Each program comes in the form of a downloadable PDF guide with the routine, detailed troubleshooting section, as well as useful information on settling techniques and age-appropriate matters, like starting solids and dropping naps.
Whatever age you start the program for baby, they have clear instructions on how to implement their program and what to expect.
Starting baby on a new routine is always difficult, and the Little Ones guides do recommend allowing 1-2 weeks for baby to adjust. This means taking things slow and you will initially find yourself referring to the Troubleshooting Section of the guide very often, almost daily.
As mentioned above, it takes 1-2 weeks before you start seeing improvement in baby’s sleep habits. And many mums actually report seeing a regression before improvements kicked in.
Whether or not the sleep program ‘works’ depends on your definition:
Baby sleeping through the night
This is a tricky one because there isn’t a single program out there that can promise you this, simply because sleeping through the night involves too many factors dependent on baby, not just his routine and self-settling abilities.
At 7 months old, my second baby has only slept 12 hours through the night TWICE, usually waking 1-2 times instead. On the other hand, my first boy was sleeping 7 to 7 at just 3 months old.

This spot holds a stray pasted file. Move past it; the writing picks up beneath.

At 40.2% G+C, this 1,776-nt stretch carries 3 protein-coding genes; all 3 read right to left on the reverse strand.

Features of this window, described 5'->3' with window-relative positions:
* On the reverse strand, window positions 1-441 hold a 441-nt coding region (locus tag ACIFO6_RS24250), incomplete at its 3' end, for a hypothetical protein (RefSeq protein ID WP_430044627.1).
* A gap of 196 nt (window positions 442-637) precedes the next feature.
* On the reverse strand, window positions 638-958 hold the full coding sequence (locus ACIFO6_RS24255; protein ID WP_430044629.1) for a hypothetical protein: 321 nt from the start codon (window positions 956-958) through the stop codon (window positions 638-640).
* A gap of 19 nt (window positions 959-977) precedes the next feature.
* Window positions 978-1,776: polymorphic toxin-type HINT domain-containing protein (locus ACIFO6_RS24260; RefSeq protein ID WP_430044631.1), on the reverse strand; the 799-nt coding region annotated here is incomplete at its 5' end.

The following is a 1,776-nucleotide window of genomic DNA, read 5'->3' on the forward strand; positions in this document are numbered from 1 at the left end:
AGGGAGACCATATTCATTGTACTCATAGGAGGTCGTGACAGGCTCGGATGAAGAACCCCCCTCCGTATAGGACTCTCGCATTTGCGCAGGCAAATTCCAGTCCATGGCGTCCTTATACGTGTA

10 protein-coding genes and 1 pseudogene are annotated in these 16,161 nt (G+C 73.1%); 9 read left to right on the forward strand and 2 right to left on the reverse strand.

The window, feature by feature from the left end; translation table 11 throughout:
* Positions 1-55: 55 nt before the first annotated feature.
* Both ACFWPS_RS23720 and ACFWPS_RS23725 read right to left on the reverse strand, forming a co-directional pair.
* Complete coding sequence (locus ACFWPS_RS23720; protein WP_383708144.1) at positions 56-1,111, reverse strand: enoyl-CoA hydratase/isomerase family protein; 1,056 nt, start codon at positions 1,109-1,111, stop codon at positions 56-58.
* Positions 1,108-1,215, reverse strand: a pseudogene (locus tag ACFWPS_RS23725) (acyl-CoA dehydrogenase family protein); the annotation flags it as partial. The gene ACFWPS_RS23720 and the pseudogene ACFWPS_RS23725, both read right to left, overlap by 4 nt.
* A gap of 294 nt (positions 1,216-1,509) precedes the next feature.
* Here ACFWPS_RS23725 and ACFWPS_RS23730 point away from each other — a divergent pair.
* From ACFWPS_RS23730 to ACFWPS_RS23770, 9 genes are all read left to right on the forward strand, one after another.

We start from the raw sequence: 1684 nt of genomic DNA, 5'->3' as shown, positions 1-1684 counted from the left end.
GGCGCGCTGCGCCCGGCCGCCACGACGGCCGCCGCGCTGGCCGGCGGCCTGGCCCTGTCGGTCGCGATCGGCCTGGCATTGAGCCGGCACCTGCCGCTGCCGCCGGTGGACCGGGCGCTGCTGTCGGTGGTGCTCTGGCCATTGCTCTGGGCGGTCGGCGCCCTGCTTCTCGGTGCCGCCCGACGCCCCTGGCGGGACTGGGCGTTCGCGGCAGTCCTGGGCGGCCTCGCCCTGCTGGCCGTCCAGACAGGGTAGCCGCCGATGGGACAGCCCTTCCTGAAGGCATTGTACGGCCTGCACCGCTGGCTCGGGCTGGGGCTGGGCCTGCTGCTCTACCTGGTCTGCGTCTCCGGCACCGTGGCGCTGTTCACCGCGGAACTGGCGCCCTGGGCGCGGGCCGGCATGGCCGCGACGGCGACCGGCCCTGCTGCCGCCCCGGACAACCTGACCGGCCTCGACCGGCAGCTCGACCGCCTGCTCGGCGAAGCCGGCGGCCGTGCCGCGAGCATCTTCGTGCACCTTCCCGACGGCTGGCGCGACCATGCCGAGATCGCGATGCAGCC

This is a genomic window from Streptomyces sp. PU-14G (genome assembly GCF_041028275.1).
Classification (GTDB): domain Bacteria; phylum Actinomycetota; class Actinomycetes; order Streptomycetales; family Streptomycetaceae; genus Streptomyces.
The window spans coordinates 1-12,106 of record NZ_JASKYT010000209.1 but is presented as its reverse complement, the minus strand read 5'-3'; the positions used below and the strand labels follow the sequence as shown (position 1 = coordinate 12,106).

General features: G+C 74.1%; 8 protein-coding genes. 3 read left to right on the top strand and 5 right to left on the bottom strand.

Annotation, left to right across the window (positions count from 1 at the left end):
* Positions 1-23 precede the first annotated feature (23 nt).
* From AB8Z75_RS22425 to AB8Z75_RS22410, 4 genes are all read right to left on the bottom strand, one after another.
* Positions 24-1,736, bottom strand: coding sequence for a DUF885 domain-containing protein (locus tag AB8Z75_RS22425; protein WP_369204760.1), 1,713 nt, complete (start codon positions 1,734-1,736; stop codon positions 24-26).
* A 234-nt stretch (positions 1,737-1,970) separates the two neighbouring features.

Initially, I did doubt the effectiveness of the program, but I’ve come to realise that if my baby can already self-settle and has no sleep associations, yet is still waking in the night, then there’s nothing else that can be done.
Baby can self-settle
Separate to their sleep guides, the Little Ones program also includes a comprehensive settling guide, which teaches various age-appropriate settling techniques to gradually teach baby to self-settle.
I’ve found that the earlier you start the program, the easier it is to teach self-settling. I never had to read their settling guide because I started the program when baby was just 2 weeks old, so just shushing and patting him was enough to have him settle in his cot and go to sleep.
By the time he was three months old, I didn’t even need a wind-down routine for him to go to sleep independently.
Baby doesn’t catnap
I would have to give this a big YES. Catnapping is the bane of every mum’s existence and a lot of mums think this has something to do with their baby being ‘different’ or ‘difficult’, but it’s actually something all babies do at one point or another. And it’s not something that will easily change if you don’t do anything about it.
The Little Ones sleep program has a long term view to baby sleep habits and is centred around the midday nap, which is ideally two hours long. Very few babies can manage a two hours nap, but that’s where the magic of their sleep program lies.
By carefully planning the timing and length of the morning nap, their program works toward consolidating most of the baby’s daytime sleep into the midday nap.